• Create a core dump file on a datastore. To create a core dump file on a datastore, see the KB article 2077516.
  • Assign scratch to a directory in the datastore. To assign the scratch location to a directory in a datastore, see KB article 1033696.

Upgrade Scenario : USB-only

Having a USB or SD-only device setup in your ESXi host, you can still upgrade to vSphere 7 if the storage device is at least 4 GB. Although a higher endurance and capacity device is strongly recommended. See this KB article for more insights storage endurance requirements. To support the 4GB minimum when upgrading to vSphere 7, there’s a couple of things happening with the storage partition layout.

Note: using vSAN in a cluster with ESXi hosts that have more than 512GB of memory require larger than 4 GB boot devices (when upgrading to vSphere 7) because of a larger core dump partition.

In the scenario of using a 4 GB boot device and no local disk is found, ESXi is running in a so-called ‘degraded mode‘. This means ESXi is not running in an optimal state, with some functionalities disabled. Also, running in a degraded state could mean ESXi loses its state on a power cycle. Solving this requires adding a local disk or flash device and run the instructions found in KB article 77009.

This diagram shows the typical setup when upgrading using USB boot media. This scenario is also applicable for a setup where the scratch location points to a datastore. For security reasons, ESX-OSData cannot exist in those locations. The upgrade steps using USB or SD media are:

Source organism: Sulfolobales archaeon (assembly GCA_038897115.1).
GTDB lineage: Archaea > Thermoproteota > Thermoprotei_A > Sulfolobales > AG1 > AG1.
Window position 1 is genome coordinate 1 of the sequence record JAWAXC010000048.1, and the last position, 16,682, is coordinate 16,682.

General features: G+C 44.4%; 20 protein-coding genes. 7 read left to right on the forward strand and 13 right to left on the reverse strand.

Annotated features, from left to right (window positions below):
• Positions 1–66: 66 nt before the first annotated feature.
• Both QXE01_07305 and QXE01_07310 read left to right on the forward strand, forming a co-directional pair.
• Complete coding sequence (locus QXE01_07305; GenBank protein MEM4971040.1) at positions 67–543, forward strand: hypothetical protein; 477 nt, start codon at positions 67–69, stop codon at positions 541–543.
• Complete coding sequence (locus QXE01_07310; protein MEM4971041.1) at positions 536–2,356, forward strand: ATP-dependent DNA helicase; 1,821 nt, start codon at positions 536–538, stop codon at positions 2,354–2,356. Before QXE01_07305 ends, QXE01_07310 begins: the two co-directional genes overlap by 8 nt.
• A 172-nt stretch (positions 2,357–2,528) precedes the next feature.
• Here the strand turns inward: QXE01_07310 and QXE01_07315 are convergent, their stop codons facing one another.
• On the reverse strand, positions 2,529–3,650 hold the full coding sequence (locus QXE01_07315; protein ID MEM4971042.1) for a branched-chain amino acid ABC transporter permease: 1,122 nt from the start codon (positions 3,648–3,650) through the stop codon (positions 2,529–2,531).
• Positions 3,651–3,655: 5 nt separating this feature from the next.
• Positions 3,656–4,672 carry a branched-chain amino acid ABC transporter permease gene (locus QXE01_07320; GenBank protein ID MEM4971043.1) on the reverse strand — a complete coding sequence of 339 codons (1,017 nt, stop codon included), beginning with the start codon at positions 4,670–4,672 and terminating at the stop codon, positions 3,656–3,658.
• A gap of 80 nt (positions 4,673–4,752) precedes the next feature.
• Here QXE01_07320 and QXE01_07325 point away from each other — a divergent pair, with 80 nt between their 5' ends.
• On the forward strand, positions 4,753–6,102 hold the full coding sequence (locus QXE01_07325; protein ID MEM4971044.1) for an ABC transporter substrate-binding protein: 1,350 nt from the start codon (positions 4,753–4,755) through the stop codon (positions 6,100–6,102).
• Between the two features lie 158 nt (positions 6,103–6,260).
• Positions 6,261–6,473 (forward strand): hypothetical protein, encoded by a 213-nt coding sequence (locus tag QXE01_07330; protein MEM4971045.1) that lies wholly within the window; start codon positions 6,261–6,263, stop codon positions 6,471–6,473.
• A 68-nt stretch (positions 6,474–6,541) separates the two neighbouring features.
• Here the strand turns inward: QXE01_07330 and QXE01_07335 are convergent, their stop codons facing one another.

1. Request remediation of unavailable scratch volume:
    • The user is prompted to create a compatible scratch volume or add a spare disk. The upgrade process terminates if the user chooses to remediate.
  2. If remediation is ignored, then a fallback mode will be used:
    • ESX-OSData is created on USB.
      • USB flash MUST be >= 4GB otherwise upgrade will terminate because VMFS requires at least 1.3GB. This space is necessary for pre-allocation of the core file, vmtools and vSAN traces.
    • RAM-disk is used for frequently written data.
    • Subsystems that require persistence storage of data, implement an equivalent capability to allow buffered saving of the data from RAM-disk to ESX-OSData
    • This is a highly degraded mode of operation with boot messages displaying so. The user must accept that there is potential for data to be lost because of the use of a RAM-disk which may be storing data that ESXi considers to be persistent across reboots.

The script is run at regular intervals to save the system state and sticky bit files to the boot-bank.

First Boot Tasks

After the ESXi upgrade, or a new installation, the first boot tasks of the ESXi host are executed. These include:

  • Scan for unpartitioned disks and partition them as datastores.
  • Create symbolic links to file systems, ensuring that the necessary namespaces for subsystem are available.
  • Initialize subsystems to reference the correct storage location. For example, logs and core dump locations.

To Conclude

Thanks goes out to our engineering team for providing the information. The goal of this blog post is for you to have a better understanding of what is happening with the ESXi system storage when upgrading to vSphere 7. A key takeaway here is to make sure you meet the storage requirements when installing or upgrading to vSphere 7, and to use a recommended boot device.